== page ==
Dabigatran is one of the new oral anticoagulants which are increasingly used to prevent thrombosis. In case of an emergency (e.g. bleeding or urgent surgery), there are - despite the lack of a specific antidote - effective ways to quickly lower plasma dabigatran concentrations, as now demonstrated by a study published in this month's issue of Thrombosis and Haemostasis by Prof. Harm Peters, MD, Professor of Internal Medicine, Department of Nephrology, Charité - Universitätsmedizin Berlin, Germany.
The absence of a clinically available fast-acting antidote or rapid-elimination procedure is a major drawback for all the new oral anticoagulants. However, as with every anticoagulant, it might become necessary to rapidly reverse its effects in emergency situations, for example, during serious bleeding or urgent surgery.
Dabigatran is a specific reversible oral direct thrombin inhibitor (i.e., the active moiety of the orally available pro-drug dabigatran etexilate) approved for prevention of venous thromboembolism and of stroke in patients with non-valvular atrial fibrillation. Dabigatran is highly water soluble, has low plasma protein binding, and a half-life of 12 to 17 hours (creatinine clearance > 60 ml/min) which is roughly doubled in patients with severe renal insufficiency (creatinine clearance < 30 ml/min).
Since a specific antidote to reverse dabigatran's effects on haemostasis is currently lacking, substantial clinical experience with non-specific reversal agents such as fresh frozen plasma or factor concentrates (e.g. PCC) are not available, and since haemodialysis data about removing dabigatran at therapeutic levels from the body are sparse, Peters and his team initiated an open-label trial to gather more in-depth information about reductions of the anticoagulatory effects of dabigatran in human beings via haemodialysis. They investigated the pharmacokinetic, pharmacodynamics and safety profiles of dabigatran and the reduction of dabigatran plasma concentrations after 4-hour haemodialysis sessions in seven clinically stable end-stage renal disease patients without atrial fibrillation. The study was designed to determine the efficiency of a single optimized haemodialysis session in removing dabigatran from the circulation with dabigatran being administered for a period of three days to achieve peak plasma concentrations comparable to those observed in atrial fibrillation patients receiving 150 mg b.i.d. The results revealed that haemodialysis indeed is an effective method to remove dabigatran from the body. A single 4-hour dialysis session will rapidly eliminate at least 50% of dabigatran plasma levels, substantially reducing its anticoagulatory activity. There was a clinically negligible redistribution of dabigatran after haemodialysis.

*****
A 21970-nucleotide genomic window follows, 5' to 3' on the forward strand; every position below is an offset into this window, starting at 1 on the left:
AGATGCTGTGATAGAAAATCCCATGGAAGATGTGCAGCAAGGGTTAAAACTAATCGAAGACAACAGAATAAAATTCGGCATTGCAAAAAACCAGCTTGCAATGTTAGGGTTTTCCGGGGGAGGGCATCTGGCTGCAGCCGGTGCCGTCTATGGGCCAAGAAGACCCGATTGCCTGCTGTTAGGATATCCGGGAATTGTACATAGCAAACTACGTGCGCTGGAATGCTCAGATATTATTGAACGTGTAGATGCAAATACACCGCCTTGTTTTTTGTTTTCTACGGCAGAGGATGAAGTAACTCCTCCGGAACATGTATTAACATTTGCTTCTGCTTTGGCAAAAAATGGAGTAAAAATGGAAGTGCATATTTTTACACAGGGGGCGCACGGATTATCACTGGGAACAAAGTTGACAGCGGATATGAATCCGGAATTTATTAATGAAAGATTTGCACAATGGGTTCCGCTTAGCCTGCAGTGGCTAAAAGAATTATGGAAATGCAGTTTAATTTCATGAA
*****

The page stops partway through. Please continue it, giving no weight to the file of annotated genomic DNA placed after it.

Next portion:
These findings demonstrate that haemodialysis can be a suitable approach to eliminate dabigatran in emergency situations. The low protein binding of dabigatran allows dialysis to be effective for its removal from the body, differing from other new oral anticoagulants that have high amounts of protein binding. Thus patients taking and physicians prescribing dabigatran can probably fall back on a reliable method to reduce its anticoagulatory effects in critical situations.
The current study has some limitations as it only included a relatively small number of clinical stable male patients with relatively few co-morbidities and just 28 haemodialysis sessions. The therapeutic benefit of dialysis still requires confirmation in patients with bleeding complications or other emergency situations.
More information: Khadzhynov D, Wagner F, Formella S, et al. Effective Elimination of Dabigatran by Haemodialysis: A Phase I Single Centre Study in Patients with End Stage Renal Disease. Thromb Haemost 2013; 109: 4. nl5.sitepackage.de/link/2190_schattauer.de/d0cc651ad99131